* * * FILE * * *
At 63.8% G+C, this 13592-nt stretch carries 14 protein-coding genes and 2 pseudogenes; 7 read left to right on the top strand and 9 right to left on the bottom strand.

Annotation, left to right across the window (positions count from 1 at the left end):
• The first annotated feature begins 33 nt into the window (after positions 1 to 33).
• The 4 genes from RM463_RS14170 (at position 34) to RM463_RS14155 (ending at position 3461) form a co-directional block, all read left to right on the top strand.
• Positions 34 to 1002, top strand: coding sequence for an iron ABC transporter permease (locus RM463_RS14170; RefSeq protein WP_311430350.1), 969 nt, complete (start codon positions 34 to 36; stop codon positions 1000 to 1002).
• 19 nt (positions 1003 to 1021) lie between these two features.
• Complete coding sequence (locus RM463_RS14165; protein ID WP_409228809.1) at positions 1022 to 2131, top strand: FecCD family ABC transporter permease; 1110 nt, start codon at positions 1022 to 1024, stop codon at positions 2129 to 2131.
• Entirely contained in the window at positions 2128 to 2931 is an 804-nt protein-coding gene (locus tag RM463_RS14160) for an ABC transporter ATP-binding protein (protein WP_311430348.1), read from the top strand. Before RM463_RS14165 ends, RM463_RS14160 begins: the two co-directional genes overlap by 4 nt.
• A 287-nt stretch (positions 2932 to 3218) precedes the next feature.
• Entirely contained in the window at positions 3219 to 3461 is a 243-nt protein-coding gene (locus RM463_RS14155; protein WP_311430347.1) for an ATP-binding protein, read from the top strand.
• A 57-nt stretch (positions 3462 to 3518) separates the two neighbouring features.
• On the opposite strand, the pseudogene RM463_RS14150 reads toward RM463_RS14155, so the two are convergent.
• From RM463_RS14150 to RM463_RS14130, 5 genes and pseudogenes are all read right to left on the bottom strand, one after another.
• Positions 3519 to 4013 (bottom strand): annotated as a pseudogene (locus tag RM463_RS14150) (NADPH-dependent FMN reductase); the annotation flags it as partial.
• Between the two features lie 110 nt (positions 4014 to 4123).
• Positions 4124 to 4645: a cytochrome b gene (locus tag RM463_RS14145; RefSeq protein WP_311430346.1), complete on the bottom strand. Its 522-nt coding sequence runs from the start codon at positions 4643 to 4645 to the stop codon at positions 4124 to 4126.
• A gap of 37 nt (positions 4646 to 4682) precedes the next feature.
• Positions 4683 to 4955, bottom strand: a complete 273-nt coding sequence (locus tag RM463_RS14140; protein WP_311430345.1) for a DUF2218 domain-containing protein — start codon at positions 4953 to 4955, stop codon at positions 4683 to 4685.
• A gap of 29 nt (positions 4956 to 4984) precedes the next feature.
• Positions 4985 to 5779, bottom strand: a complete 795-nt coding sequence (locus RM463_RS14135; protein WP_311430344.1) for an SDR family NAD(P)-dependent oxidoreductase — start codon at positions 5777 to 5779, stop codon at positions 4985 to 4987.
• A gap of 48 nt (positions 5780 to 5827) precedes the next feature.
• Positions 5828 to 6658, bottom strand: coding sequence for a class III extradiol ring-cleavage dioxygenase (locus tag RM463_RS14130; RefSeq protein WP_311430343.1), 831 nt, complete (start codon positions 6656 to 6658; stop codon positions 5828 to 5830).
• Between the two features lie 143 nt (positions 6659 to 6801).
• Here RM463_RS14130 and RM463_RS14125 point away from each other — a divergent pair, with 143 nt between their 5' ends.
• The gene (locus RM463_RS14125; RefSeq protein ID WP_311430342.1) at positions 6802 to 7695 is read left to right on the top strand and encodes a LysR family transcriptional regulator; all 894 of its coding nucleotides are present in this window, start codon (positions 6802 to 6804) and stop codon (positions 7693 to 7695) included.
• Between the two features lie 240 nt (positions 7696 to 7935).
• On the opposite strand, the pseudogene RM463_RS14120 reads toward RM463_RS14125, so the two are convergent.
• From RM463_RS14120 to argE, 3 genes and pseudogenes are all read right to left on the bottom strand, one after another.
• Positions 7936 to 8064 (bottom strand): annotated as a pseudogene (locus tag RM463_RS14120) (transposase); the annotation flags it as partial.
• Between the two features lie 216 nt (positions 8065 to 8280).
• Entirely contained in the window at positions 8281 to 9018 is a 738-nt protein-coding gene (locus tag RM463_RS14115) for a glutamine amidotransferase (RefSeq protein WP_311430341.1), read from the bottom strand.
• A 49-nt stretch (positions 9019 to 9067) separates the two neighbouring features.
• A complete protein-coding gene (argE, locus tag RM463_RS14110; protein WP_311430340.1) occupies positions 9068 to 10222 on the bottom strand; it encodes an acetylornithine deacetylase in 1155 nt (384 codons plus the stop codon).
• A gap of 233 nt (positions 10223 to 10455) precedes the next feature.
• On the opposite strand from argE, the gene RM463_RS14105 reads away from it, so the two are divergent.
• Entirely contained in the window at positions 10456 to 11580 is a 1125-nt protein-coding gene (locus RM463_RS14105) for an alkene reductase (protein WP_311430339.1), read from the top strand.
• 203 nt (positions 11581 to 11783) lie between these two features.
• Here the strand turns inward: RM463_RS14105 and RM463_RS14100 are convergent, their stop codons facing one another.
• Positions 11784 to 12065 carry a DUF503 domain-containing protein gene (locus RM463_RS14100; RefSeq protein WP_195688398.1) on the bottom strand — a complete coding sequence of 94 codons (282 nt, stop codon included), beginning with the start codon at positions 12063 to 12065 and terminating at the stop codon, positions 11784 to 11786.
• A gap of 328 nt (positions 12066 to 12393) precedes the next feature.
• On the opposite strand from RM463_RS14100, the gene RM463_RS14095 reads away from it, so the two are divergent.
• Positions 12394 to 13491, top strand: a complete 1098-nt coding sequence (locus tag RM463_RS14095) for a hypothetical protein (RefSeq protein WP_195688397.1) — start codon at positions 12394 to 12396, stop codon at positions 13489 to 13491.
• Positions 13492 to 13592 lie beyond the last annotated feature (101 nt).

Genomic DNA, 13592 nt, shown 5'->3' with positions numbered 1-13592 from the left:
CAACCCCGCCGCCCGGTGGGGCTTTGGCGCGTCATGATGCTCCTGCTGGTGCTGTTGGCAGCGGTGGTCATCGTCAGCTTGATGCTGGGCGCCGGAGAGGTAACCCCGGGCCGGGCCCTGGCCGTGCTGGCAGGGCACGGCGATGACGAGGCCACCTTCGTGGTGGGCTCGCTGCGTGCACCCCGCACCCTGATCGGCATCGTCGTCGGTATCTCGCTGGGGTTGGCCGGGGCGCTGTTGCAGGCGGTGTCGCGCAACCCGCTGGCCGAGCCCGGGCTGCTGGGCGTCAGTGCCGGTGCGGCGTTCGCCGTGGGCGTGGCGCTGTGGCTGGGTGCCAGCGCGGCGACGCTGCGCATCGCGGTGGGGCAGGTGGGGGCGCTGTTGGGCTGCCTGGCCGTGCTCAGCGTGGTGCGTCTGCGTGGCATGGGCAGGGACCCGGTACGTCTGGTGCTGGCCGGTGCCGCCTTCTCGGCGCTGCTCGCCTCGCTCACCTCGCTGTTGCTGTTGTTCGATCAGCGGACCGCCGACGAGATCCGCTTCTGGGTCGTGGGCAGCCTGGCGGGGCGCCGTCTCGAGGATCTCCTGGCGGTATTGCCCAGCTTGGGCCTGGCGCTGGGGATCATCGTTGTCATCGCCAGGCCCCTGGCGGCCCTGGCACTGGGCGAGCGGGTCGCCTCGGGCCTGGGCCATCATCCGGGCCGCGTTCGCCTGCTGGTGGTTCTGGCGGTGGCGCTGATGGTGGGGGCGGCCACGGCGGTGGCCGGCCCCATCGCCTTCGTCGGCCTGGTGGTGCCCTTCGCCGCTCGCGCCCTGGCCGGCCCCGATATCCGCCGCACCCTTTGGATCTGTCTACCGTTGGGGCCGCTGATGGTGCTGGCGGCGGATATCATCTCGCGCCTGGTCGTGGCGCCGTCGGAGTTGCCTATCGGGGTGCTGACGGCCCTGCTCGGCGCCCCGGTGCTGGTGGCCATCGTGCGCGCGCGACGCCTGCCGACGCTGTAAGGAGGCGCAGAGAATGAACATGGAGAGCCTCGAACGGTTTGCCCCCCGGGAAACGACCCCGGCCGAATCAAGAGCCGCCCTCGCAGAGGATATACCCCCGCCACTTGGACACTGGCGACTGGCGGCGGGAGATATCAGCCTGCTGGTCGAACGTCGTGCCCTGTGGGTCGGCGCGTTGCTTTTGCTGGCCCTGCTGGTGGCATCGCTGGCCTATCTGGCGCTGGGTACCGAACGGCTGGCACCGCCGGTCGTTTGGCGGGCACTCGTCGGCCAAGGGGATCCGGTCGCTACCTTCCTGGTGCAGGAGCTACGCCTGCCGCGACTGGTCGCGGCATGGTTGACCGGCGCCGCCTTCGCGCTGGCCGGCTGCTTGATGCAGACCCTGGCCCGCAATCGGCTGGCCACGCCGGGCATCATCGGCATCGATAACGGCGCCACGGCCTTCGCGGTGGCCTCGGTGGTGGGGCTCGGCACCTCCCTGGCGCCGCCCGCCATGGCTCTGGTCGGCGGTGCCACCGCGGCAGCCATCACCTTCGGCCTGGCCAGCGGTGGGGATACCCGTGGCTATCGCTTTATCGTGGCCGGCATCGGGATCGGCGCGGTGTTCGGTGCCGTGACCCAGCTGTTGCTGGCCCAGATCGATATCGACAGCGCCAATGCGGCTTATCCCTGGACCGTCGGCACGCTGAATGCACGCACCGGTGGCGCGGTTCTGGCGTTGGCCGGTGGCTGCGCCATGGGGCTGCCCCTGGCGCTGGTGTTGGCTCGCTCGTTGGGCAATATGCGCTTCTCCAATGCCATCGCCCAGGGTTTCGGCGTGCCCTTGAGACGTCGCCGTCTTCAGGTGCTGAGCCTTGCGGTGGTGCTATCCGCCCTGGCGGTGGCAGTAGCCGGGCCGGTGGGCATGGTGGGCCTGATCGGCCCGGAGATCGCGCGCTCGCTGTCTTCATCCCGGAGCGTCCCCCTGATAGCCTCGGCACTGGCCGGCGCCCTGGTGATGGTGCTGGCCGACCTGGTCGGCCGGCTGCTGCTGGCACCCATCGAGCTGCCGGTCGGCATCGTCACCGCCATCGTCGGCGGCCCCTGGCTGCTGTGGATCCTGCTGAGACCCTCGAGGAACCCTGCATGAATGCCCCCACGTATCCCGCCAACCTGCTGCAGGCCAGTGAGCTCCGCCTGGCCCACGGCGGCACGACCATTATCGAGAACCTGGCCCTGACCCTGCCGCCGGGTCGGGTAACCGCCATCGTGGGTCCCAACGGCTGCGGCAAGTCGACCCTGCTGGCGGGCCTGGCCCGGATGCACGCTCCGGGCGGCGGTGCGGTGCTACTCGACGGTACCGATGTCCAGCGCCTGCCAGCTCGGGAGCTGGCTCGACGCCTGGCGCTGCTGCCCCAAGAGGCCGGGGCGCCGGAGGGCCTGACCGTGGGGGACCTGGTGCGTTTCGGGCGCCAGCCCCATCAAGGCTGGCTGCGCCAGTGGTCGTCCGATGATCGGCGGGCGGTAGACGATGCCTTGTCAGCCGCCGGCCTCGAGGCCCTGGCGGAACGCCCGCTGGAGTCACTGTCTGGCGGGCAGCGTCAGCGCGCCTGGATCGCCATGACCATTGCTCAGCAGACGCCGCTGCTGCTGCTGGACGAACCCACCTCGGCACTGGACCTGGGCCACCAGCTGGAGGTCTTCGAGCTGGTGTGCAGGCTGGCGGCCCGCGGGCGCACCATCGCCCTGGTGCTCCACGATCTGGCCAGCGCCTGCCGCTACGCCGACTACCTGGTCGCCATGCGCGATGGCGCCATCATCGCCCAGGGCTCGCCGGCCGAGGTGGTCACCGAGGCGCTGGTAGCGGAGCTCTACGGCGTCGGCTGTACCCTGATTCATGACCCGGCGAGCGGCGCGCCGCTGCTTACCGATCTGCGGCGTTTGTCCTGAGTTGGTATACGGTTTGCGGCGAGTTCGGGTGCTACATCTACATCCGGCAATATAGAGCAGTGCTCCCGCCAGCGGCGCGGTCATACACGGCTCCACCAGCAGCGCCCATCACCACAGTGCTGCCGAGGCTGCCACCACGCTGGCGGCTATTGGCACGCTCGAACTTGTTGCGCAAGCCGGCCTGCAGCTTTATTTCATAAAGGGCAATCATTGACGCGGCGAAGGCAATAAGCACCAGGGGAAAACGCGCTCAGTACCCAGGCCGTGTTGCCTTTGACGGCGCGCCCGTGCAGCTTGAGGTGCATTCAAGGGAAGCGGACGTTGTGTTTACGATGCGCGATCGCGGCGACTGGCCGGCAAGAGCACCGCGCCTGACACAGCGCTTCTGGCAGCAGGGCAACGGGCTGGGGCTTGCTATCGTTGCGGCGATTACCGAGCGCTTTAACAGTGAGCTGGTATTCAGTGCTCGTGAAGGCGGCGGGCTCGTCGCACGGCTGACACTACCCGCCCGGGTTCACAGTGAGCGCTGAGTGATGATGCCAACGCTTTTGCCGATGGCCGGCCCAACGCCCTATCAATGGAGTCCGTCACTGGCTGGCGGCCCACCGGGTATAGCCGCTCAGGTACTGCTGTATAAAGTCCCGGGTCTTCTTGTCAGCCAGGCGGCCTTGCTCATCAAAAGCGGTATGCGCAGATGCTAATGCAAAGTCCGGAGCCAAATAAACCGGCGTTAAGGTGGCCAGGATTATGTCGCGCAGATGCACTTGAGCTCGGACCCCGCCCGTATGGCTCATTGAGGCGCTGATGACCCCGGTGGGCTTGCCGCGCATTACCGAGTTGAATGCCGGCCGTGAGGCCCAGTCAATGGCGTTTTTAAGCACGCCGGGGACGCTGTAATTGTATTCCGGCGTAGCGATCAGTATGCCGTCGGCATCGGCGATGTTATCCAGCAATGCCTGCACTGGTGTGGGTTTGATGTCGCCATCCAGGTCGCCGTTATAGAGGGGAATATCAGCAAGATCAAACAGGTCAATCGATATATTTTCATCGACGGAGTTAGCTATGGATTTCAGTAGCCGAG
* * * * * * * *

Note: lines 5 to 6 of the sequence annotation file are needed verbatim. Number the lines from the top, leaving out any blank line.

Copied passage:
• Positions 34 to 1002, top strand: coding sequence for an iron ABC transporter permease (locus RM463_RS14170; RefSeq protein WP_311430350.1), 969 nt, complete (start codon positions 34 to 36; stop codon positions 1000 to 1002).
• 19 nt (positions 1003 to 1021) lie between these two features.